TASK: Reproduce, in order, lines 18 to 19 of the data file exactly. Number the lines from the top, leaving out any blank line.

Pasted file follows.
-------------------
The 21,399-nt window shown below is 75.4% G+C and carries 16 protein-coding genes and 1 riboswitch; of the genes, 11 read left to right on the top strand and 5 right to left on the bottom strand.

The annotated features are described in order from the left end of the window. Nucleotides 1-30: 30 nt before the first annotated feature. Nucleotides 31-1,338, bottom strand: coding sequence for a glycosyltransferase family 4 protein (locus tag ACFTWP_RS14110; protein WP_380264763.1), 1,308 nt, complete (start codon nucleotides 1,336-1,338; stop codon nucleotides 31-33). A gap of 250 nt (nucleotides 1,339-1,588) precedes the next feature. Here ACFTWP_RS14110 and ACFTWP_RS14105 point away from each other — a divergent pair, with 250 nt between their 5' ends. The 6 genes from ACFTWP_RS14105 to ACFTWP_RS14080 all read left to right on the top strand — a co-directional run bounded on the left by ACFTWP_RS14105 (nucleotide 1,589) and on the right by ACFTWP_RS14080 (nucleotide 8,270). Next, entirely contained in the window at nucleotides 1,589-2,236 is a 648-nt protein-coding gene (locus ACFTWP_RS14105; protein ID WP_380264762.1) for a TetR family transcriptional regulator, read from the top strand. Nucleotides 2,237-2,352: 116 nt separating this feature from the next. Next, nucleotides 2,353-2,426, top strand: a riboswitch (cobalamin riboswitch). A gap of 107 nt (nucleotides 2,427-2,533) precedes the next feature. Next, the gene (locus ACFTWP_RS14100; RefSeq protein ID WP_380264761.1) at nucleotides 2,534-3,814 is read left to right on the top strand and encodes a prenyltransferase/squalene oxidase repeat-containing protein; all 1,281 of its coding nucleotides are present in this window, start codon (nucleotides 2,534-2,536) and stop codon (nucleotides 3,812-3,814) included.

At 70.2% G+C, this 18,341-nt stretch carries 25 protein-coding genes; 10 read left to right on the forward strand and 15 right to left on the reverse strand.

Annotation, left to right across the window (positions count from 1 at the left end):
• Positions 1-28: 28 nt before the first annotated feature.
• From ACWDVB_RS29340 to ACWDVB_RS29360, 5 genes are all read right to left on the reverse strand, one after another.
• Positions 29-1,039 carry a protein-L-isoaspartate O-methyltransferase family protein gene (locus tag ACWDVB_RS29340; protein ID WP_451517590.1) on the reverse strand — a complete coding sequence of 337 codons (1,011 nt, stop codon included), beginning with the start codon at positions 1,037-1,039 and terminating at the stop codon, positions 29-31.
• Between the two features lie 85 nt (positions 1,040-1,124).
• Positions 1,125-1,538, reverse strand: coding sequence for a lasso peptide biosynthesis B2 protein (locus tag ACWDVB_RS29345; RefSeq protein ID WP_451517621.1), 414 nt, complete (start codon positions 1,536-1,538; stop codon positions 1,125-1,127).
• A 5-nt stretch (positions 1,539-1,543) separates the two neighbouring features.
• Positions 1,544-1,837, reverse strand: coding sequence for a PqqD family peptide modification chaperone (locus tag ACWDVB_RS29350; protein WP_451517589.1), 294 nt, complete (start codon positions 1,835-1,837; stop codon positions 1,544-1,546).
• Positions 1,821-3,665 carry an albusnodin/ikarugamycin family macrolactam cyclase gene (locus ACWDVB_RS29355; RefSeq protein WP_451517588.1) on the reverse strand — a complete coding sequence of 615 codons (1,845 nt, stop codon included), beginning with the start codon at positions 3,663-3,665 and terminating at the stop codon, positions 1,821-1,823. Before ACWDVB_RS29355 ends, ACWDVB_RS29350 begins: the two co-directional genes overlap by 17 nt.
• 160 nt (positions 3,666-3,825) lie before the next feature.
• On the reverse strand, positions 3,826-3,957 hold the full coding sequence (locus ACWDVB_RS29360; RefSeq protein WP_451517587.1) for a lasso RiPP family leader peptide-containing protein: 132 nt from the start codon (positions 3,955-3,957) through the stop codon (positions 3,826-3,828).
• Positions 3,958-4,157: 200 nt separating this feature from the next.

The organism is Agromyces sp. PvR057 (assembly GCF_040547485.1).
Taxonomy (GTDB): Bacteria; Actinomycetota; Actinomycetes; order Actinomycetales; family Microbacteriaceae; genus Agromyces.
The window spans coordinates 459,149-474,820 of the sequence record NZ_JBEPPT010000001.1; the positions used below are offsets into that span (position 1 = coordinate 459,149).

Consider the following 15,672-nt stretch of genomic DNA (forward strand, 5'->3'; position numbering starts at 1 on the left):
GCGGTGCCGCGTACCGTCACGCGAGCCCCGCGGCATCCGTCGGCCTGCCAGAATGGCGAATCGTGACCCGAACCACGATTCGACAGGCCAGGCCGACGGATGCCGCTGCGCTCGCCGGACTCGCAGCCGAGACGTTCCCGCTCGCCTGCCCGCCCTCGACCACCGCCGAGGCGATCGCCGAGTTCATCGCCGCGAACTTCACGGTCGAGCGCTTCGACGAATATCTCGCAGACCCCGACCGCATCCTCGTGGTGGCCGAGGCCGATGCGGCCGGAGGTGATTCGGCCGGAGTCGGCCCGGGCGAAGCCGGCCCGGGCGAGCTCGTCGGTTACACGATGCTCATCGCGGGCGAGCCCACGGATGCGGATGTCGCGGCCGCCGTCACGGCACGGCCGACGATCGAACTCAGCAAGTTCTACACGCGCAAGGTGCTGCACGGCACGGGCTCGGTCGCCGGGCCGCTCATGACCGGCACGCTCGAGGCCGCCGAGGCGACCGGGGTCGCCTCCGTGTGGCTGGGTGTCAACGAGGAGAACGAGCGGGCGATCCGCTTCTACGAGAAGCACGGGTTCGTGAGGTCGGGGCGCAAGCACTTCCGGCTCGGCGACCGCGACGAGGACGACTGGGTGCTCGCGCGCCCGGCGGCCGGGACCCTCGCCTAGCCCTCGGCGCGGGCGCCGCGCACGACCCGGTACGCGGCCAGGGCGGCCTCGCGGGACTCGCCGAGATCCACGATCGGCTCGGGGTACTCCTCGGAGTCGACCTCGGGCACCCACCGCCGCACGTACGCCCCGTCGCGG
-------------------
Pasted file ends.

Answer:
The window spans coordinates 459,149-474,820 of the sequence record NZ_JBEPPT010000001.1; the positions used below are offsets into that span (position 1 = coordinate 459,149).

Consider the following 15,672-nt stretch of genomic DNA (forward strand, 5'->3'; position numbering starts at 1 on the left):